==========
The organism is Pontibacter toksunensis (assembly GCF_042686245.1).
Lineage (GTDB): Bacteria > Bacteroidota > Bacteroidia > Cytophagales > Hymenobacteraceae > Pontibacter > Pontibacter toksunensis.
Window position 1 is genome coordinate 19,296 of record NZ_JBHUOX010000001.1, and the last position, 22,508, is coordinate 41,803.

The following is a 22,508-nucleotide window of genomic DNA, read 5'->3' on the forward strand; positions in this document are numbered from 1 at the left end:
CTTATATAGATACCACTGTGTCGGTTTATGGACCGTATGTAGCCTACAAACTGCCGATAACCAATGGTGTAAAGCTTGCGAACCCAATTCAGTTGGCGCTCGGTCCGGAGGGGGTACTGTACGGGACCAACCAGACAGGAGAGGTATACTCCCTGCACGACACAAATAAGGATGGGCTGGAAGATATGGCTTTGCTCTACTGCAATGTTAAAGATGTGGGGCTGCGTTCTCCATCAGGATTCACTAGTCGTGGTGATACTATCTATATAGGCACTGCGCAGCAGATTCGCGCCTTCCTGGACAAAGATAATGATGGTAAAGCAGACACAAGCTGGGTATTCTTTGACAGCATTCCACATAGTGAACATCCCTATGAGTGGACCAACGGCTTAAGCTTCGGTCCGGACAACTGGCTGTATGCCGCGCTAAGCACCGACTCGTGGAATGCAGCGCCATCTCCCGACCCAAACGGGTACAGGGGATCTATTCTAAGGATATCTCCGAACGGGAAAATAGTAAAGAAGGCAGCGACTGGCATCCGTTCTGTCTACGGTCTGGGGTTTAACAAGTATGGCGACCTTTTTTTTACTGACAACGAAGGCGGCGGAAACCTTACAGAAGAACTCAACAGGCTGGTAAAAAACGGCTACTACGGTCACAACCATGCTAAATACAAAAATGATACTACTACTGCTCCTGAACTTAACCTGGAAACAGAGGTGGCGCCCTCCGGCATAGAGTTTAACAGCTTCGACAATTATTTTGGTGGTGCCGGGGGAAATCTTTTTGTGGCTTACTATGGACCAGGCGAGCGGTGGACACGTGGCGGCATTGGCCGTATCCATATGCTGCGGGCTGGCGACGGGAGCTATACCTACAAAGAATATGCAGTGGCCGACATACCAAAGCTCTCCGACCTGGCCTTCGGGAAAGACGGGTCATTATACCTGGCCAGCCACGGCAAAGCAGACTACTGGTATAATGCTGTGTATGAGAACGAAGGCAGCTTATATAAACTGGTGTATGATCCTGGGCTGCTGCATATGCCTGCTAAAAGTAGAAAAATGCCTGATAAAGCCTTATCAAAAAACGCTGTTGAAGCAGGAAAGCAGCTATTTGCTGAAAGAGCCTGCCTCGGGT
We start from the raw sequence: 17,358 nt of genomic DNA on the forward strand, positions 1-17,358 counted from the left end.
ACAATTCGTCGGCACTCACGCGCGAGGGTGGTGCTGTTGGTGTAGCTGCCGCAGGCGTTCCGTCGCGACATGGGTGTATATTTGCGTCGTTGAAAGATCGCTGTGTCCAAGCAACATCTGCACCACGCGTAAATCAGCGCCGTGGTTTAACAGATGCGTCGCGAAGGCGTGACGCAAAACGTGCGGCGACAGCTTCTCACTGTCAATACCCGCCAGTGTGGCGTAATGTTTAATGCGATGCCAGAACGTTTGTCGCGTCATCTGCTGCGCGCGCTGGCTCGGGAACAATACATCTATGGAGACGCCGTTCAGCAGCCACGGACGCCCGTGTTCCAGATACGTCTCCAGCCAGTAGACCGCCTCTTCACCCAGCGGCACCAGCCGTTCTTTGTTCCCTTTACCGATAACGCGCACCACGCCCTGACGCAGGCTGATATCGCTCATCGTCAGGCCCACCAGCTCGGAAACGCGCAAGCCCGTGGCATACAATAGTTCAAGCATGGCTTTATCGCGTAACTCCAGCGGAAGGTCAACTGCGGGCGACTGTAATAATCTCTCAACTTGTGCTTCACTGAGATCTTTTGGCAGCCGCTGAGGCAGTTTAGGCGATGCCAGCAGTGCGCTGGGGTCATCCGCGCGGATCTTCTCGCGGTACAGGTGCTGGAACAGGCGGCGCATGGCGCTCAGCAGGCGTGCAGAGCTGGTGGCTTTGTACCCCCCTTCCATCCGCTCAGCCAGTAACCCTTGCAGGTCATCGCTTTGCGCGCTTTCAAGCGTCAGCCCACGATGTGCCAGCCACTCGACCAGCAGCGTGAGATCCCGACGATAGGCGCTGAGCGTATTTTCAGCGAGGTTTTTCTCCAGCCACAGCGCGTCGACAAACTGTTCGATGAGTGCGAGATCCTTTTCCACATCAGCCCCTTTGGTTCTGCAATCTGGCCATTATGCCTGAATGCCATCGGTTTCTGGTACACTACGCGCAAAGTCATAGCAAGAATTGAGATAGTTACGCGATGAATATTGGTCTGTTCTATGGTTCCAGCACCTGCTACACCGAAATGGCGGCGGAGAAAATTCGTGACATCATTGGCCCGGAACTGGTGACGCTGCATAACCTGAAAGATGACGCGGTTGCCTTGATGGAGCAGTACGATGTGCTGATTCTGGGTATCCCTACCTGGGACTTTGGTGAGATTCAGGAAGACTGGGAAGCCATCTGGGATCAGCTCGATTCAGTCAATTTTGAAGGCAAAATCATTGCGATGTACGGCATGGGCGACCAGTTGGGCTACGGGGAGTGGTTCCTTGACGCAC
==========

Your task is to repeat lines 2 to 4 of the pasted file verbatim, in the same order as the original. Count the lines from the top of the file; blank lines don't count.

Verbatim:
Lineage (GTDB): Bacteria > Bacteroidota > Bacteroidia > Cytophagales > Hymenobacteraceae > Pontibacter > Pontibacter toksunensis.
Window position 1 is genome coordinate 19,296 of record NZ_JBHUOX010000001.1, and the last position, 22,508, is coordinate 41,803.

The following is a 22,508-nucleotide window of genomic DNA, read 5'->3' on the forward strand; positions in this document are numbered from 1 at the left end: